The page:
Mapping Guidelines

Curriculum Mapping

Curriculum mapping is a tool used to create awareness and facilitate improvements in curriculum design. A curriculum map ensures that course outcomes are covered across the program and that gaps in instruction do not exist.

 

Some general guidelines and considerations for creating a map

  1. The relationship between the course SLO and Program SLO should be straightforward. If the relationship between the SLO and PSLO would not be clear to the student, do not map an SLO to PSLO. 
  2. Identify the kind of outcome and map like outcomes. For example, a skills-based course outcome that requires the student to do or create something should not be mapped to an outcome that is about knowledge acquisition and not skills.
  3. The way a map looks may give your faculty something to consider. If a single outcome maps to every or most of the program outcome, is the course outcome too broad? Or, is it over-covered in your program? Core course outcomes will cover many program outcomes, but a curriculum map will help you determine how balanced your program is—are the competencies for a program spread out? Do they build on each other?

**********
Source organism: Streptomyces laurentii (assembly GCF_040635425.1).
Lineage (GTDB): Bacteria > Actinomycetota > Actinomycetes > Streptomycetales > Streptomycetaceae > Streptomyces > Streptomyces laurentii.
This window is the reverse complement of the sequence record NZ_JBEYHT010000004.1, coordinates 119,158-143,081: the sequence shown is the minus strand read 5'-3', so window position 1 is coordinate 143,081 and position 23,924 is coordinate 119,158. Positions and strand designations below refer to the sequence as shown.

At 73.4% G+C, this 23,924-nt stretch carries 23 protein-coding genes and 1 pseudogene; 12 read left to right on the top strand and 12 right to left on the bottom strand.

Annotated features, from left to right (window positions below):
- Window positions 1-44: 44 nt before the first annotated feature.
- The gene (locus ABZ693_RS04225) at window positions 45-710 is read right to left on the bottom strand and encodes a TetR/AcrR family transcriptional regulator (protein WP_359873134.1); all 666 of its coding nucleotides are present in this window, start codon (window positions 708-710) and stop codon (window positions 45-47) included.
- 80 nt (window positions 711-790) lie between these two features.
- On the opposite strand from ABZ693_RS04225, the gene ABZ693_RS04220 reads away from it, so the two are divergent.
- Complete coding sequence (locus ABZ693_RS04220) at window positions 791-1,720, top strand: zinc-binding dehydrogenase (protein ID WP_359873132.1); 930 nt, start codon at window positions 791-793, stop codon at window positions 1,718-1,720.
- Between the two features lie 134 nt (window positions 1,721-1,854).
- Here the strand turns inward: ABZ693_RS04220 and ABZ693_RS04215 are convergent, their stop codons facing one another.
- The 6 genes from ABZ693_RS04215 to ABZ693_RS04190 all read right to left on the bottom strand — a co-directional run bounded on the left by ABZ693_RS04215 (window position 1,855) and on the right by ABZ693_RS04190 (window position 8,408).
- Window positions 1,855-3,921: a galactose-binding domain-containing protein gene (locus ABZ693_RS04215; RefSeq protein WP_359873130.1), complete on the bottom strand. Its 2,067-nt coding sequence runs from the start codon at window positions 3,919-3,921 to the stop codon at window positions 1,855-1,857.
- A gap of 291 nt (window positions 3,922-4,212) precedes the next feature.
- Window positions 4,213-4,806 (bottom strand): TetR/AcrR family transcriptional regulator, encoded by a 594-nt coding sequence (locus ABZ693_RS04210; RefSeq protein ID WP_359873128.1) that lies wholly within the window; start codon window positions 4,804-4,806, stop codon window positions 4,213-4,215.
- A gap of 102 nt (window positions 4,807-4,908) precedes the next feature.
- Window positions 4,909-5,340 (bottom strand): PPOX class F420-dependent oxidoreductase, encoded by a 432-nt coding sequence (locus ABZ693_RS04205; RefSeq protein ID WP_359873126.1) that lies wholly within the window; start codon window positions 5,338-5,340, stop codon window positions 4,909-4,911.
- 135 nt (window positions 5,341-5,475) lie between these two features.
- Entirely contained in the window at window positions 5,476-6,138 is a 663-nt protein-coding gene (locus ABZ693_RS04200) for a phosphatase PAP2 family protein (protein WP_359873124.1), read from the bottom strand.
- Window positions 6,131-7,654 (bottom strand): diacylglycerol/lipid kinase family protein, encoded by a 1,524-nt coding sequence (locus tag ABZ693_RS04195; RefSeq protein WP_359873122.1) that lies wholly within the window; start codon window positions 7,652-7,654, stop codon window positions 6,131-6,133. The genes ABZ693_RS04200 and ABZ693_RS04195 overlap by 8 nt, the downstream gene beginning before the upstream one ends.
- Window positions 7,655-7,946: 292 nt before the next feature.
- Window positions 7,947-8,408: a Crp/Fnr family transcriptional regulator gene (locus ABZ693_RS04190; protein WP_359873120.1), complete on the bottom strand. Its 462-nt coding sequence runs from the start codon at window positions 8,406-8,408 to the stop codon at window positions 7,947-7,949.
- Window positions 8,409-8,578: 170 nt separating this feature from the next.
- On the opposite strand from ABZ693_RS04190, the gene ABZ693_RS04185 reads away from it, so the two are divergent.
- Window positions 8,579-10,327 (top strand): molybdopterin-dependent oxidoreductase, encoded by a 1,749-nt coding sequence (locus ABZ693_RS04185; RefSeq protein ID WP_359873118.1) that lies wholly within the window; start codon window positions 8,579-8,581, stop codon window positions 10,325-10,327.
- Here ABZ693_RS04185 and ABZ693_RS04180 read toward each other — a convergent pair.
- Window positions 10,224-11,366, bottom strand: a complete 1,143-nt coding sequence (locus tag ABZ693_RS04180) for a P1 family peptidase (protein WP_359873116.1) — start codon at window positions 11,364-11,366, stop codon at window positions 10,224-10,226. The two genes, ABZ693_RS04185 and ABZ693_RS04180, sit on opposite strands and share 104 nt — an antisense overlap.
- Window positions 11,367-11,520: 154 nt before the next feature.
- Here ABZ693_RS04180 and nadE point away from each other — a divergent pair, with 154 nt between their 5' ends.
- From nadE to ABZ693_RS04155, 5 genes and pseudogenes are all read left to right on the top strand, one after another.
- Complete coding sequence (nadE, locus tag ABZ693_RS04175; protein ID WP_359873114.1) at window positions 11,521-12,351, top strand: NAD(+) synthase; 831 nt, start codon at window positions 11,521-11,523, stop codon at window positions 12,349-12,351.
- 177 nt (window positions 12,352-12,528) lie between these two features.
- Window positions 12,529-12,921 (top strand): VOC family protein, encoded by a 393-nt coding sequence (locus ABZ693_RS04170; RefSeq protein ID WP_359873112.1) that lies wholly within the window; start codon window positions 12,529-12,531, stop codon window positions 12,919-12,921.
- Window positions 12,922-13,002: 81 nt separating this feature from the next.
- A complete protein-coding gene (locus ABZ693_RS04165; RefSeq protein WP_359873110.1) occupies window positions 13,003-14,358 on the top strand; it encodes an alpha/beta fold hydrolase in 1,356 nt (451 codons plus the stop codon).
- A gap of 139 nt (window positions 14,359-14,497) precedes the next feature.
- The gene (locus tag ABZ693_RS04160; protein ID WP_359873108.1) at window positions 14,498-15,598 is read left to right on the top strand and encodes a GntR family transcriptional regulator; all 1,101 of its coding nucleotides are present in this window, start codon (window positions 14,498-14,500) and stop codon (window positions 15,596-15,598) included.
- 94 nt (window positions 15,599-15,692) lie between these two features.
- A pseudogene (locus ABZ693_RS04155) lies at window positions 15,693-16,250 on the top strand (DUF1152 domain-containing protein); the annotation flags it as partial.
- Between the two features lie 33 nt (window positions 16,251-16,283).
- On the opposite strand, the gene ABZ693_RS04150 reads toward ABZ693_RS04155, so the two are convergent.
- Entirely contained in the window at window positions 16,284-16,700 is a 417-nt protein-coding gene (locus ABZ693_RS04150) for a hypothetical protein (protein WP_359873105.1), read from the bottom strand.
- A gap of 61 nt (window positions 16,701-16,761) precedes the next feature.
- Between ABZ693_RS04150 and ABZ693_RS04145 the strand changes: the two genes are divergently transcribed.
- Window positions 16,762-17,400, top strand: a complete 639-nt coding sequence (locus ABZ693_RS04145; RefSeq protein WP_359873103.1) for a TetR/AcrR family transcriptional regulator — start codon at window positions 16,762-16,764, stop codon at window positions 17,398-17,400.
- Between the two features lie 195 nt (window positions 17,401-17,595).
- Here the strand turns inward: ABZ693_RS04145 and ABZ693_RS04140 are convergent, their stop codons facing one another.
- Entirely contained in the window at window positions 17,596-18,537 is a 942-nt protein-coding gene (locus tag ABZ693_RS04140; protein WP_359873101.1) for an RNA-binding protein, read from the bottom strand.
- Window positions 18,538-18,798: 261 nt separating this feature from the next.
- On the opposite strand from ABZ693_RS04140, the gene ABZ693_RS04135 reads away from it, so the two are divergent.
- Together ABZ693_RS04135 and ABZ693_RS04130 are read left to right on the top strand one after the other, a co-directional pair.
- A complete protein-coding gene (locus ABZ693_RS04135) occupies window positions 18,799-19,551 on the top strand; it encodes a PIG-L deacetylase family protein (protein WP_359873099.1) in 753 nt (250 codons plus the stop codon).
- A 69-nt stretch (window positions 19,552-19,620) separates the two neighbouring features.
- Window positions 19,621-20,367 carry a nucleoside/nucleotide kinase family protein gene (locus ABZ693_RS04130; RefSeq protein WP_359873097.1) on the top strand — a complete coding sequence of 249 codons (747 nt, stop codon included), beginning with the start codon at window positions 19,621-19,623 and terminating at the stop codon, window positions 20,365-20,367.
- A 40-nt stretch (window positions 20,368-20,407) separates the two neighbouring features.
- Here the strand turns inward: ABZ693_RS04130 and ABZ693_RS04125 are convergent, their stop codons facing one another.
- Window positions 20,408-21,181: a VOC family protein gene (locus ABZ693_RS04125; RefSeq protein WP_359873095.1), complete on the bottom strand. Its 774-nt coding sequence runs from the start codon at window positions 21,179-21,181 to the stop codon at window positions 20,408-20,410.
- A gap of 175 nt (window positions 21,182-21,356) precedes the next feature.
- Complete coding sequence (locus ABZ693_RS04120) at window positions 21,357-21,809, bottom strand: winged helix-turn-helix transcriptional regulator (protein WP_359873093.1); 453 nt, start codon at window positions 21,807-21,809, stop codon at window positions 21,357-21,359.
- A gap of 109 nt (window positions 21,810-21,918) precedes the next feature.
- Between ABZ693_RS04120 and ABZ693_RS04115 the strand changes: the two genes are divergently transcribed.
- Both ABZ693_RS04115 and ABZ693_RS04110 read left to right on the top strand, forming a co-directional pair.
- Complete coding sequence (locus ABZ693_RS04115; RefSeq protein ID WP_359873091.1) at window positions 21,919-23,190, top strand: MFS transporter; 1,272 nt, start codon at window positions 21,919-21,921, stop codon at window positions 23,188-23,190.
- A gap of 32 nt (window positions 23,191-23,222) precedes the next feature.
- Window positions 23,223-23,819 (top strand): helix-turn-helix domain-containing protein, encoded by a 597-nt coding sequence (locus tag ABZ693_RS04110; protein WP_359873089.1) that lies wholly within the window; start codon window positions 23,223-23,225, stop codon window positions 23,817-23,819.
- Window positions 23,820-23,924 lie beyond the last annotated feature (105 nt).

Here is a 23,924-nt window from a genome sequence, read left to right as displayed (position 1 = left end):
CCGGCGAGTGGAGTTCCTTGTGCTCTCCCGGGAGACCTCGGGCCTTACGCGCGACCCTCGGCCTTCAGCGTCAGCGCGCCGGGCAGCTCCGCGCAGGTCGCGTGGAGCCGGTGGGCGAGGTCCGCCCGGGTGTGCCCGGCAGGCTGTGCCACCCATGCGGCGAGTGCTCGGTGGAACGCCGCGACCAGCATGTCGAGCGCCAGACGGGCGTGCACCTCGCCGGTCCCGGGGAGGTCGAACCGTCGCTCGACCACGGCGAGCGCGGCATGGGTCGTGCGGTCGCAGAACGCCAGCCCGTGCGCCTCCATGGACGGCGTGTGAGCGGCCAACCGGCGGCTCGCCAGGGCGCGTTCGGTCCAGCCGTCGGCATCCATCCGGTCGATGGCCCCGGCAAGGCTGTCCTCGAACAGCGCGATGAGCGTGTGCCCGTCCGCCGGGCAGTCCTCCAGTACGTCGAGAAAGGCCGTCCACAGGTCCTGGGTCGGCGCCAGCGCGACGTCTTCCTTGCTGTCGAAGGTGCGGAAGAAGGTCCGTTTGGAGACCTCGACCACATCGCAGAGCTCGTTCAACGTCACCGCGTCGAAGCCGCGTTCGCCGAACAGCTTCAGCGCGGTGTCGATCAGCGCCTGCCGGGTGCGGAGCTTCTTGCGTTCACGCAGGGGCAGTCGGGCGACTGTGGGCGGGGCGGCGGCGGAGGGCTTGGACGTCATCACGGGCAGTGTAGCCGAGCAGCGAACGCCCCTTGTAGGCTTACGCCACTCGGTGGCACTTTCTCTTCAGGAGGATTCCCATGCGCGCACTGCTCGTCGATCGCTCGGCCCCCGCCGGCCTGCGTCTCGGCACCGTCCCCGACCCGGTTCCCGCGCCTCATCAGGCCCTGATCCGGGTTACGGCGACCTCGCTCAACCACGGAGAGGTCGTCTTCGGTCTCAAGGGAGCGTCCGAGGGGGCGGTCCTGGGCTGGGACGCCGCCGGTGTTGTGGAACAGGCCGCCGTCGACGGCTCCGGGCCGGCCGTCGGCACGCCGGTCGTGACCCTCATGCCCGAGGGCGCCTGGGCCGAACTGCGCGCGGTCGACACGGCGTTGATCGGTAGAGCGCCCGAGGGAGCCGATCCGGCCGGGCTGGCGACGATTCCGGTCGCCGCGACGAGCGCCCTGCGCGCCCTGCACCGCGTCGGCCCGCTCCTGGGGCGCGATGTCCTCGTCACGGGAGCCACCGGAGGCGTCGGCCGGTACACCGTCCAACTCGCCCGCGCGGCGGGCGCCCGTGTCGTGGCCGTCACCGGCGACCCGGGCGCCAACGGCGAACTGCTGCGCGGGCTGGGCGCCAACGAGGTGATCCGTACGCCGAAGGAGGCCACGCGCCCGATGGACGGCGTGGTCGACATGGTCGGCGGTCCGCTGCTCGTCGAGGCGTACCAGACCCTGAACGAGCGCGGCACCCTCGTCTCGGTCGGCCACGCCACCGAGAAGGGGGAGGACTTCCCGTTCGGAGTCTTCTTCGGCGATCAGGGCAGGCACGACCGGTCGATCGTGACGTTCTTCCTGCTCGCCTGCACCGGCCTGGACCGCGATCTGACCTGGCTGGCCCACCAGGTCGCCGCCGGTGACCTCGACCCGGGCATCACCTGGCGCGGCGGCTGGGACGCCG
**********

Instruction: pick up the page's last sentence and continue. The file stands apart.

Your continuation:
4. Likewise, if the course outcomes only map to one or two program outcomes (depending on how many you have) you might ask if a specific outcome or maybe even the course should still be taught.
  5. Mapping can also reveal the need for new program level outcomes. If you consistently see a subject area that you cannot map to the program level outcomes, then your program may need to be revised to include a competency you are clearly teaching.

Examples of Unlike Outcomes - Should NOT Map!

  • PSLO: Define key theories and concepts related to the field of textile weaving—Cognitive outcome related to knowledge acquisition
  • SLO: Construct intricate weaving techniques to form a vessel—psychomotor outcome related to ability to create new objects

Examples of Like Outcomes - Should Map!

  • PSLO:  Design and produce a variety of woven goods-- psychomotor outcome related to ability to create new objects
  • SLO: Construct intricate weaving techniques to form a vessel—psychomotor outcome related to ability to create new objects